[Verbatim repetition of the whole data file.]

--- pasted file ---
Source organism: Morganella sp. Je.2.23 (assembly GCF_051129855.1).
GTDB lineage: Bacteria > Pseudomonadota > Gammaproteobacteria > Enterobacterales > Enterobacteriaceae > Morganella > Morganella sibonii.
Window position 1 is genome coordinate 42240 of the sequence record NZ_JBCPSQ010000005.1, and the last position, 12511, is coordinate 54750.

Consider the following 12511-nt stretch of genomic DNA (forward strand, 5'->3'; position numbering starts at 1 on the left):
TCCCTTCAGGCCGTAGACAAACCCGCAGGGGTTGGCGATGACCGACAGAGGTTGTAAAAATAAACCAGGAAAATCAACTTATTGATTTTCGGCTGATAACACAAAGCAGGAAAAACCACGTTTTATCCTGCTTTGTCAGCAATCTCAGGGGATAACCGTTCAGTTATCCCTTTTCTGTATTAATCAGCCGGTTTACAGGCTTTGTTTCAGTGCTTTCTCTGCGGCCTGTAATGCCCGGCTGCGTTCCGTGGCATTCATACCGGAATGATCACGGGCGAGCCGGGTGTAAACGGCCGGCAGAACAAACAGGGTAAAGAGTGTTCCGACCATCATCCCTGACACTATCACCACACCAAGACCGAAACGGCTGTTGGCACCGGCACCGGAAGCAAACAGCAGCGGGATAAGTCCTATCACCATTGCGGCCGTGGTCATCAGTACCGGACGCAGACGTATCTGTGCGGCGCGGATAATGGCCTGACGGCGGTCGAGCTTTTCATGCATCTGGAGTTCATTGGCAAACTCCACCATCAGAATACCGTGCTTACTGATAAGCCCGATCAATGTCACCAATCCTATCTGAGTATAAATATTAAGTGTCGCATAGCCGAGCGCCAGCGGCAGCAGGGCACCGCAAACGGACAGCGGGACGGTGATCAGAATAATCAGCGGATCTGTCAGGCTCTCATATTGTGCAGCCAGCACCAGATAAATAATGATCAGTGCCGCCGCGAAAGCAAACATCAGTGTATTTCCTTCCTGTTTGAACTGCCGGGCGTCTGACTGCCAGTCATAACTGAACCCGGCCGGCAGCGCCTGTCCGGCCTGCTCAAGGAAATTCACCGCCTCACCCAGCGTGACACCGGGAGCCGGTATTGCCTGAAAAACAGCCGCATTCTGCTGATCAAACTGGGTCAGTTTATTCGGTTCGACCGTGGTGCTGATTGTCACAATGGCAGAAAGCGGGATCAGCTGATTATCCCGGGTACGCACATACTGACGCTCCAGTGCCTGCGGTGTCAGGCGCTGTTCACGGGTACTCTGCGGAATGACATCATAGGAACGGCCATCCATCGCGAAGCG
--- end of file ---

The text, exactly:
Source organism: Morganella sp. Je.2.23 (assembly GCF_051129855.1).
GTDB lineage: Bacteria > Pseudomonadota > Gammaproteobacteria > Enterobacterales > Enterobacteriaceae > Morganella > Morganella sibonii.
Window position 1 is genome coordinate 42240 of the sequence record NZ_JBCPSQ010000005.1, and the last position, 12511, is coordinate 54750.

Consider the following 12511-nt stretch of genomic DNA (forward strand, 5'->3'; position numbering starts at 1 on the left):
TCCCTTCAGGCCGTAGACAAACCCGCAGGGGTTGGCGATGACCGACAGAGGTTGTAAAAATAAACCAGGAAAATCAACTTATTGATTTTCGGCTGATAACACAAAGCAGGAAAAACCACGTTTTATCCTGCTTTGTCAGCAATCTCAGGGGATAACCGTTCAGTTATCCCTTTTCTGTATTAATCAGCCGGTTTACAGGCTTTGTTTCAGTGCTTTCTCTGCGGCCTGTAATGCCCGGCTGCGTTCCGTGGCATTCATACCGGAATGATCACGGGCGAGCCGGGTGTAAACGGCCGGCAGAACAAACAGGGTAAAGAGTGTTCCGACCATCATCCCTGACACTATCACCACACCAAGACCGAAACGGCTGTTGGCACCGGCACCGGAAGCAAACAGCAGCGGGATAAGTCCTATCACCATTGCGGCCGTGGTCATCAGTACCGGACGCAGACGTATCTGTGCGGCGCGGATAATGGCCTGACGGCGGTCGAGCTTTTCATGCATCTGGAGTTCATTGGCAAACTCCACCATCAGAATACCGTGCTTACTGATAAGCCCGATCAATGTCACCAATCCTATCTGAGTATAAATATTAAGTGTCGCATAGCCGAGCGCCAGCGGCAGCAGGGCACCGCAAACGGACAGCGGGACGGTGATCAGAATAATCAGCGGATCTGTCAGGCTCTCATATTGTGCAGCCAGCACCAGATAAATAATGATCAGTGCCGCCGCGAAAGCAAACATCAGTGTATTTCCTTCCTGTTTGAACTGCCGGGCGTCTGACTGCCAGTCATAACTGAACCCGGCCGGCAGCGCCTGTCCGGCCTGCTCAAGGAAATTCACCGCCTCACCCAGCGTGACACCGGGAGCCGGTATTGCCTGAAAAACAGCCGCATTCTGCTGATCAAACTGGGTCAGTTTATTCGGTTCGACCGTGGTGCTGATTGTCACAATGGCAGAAAGCGGGATCAGCTGATTATCCCGGGTACGCACATACTGACGCTCCAGTGCCTGCGGTGTCAGGCGCTGTTCACGGGTACTCTGCGGAATGACATCATAGGAACGGCCATCCATCGCGAAGCG